This Week in Culture: July 10 - July 16
From the US
On the morning of July 14, the New Horizons space probe flew by Pluto, capturing this beautiful image that has since become a viral sensation. More images are expected to be released soon, providing us with the first real glimpse of the former planet. This amazing moment in history and will provide us with knowledge that we lacked before. In addition to taking the photos, the New Horizons probe carried the ashes of the man who discovered Pluto, Clyde Tombaugh.
From South Africa
The Artscape Theatre Center in Cape Town, South Africa will celebrate the achievements of women from August 6 to 9 with three theatre productions. These productions showcase the work of trailblazing women in productions about women. One such production is Cold Case: Revisiting Dulcie September, which is about the life of activist Dulcie September. For more information, visit the artscape website.
Masahisa Fukase, a Japanese photographer known best for his photobook “The Solitude of Ravens,” spent his early photographing years taking pictures of nothing but his wife, Yoko. The photographer, known for having a melancholic and obsessive art style in which he photographs only one thing over and over, spent 13 years only photographing Yoko. After she lefthim, he turned to photographing the ravens as a symbol of turmoil and depression. “From Window,” a collection of these photos of Yoko, is now on display at the Les Rencontres d’Arles until the end of August.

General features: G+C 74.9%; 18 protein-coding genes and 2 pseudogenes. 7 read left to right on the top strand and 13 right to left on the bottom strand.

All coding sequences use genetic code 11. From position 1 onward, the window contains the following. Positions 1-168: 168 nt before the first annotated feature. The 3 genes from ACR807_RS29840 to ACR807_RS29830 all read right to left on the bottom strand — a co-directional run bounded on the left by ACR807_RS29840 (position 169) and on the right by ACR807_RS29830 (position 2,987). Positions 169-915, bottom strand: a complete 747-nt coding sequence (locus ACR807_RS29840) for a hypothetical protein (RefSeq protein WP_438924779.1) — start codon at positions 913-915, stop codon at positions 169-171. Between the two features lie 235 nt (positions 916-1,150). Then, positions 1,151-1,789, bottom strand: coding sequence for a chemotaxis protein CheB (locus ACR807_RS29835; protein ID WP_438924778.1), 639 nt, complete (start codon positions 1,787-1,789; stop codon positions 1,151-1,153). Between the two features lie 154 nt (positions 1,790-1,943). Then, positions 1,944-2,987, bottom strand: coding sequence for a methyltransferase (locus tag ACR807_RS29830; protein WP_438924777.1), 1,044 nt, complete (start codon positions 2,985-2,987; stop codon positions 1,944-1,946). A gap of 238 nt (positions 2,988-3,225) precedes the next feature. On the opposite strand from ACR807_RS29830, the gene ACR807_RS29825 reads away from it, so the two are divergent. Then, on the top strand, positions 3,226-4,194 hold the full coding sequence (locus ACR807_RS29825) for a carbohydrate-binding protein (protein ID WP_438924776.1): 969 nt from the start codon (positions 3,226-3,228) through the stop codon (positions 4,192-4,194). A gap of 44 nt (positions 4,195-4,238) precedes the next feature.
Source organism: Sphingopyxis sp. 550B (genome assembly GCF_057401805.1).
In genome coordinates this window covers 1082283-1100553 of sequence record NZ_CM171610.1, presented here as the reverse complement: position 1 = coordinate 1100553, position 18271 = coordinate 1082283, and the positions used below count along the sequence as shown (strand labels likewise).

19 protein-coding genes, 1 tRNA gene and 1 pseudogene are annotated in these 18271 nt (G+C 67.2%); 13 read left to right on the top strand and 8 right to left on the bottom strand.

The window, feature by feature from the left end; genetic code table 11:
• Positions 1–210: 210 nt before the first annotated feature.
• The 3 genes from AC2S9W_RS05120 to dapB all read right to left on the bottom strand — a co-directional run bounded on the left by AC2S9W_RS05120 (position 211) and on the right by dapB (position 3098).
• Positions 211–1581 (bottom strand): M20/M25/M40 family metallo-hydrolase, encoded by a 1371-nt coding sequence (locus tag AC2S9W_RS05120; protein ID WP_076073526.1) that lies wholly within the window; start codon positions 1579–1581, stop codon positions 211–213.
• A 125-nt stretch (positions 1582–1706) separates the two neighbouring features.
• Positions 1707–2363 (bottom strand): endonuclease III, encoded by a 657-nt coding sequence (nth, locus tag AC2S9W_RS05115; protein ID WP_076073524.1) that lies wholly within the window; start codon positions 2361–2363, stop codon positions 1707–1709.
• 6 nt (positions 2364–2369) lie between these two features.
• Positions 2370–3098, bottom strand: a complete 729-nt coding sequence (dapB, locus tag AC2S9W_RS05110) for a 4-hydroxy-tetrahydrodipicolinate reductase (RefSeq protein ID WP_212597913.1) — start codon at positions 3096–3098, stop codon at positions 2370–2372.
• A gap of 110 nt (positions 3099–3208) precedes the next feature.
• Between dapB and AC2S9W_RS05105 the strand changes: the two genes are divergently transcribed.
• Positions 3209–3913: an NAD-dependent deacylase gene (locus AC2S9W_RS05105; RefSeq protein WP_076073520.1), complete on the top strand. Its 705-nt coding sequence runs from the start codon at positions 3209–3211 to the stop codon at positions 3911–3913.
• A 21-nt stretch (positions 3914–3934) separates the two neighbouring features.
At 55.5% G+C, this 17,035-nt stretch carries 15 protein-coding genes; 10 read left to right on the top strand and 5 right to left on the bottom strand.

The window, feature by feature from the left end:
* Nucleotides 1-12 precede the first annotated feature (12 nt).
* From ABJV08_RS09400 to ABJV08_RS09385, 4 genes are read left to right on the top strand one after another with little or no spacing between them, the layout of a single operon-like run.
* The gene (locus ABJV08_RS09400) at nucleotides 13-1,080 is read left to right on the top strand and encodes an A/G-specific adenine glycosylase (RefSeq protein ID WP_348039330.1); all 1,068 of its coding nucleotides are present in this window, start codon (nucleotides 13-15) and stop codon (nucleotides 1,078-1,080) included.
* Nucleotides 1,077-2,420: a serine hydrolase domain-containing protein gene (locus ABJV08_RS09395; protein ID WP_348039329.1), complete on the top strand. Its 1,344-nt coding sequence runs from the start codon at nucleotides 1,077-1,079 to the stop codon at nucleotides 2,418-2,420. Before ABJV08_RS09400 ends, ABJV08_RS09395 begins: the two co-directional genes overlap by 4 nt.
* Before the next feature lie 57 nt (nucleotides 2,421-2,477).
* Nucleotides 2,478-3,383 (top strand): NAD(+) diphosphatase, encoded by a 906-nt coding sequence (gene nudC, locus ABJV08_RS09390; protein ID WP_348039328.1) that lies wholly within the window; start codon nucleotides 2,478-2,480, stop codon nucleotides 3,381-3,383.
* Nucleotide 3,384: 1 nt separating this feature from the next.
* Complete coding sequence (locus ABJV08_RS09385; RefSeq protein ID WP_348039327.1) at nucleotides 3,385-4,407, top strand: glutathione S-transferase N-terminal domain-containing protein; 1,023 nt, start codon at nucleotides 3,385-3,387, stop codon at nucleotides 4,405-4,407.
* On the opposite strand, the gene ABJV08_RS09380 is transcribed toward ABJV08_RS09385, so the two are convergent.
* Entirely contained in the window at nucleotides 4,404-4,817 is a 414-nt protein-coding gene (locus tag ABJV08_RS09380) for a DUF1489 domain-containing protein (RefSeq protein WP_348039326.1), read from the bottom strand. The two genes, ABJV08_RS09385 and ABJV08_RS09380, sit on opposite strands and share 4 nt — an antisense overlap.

The 22nd Istanbul Jazz Festival took place between June 27th and July 15th. Over 250 artists gathered to be involved in theatre, music, and movies, among which were Joan Baez and Aloe Blacc. Local artists made clear in their art and in their interviews that much of their inspiration was being drawn from their tumult in their region. Amir ElSaffar, an Iraqi-American composer and trumpet player, credits the region for giving him the distinct emotion present in his music.
On July 12th, Pope Francis paid a visit to Paraguay, specifically a shantytown called Banado Norte. An estimated 1 million people gathered to hear the final Mass given by the Pope on his tour across South America. He spread a message of hope and acceptance, saying that the Catholic Church welcomes all, and even briefly speaking out against Capitalism during this tour, causing some controversy.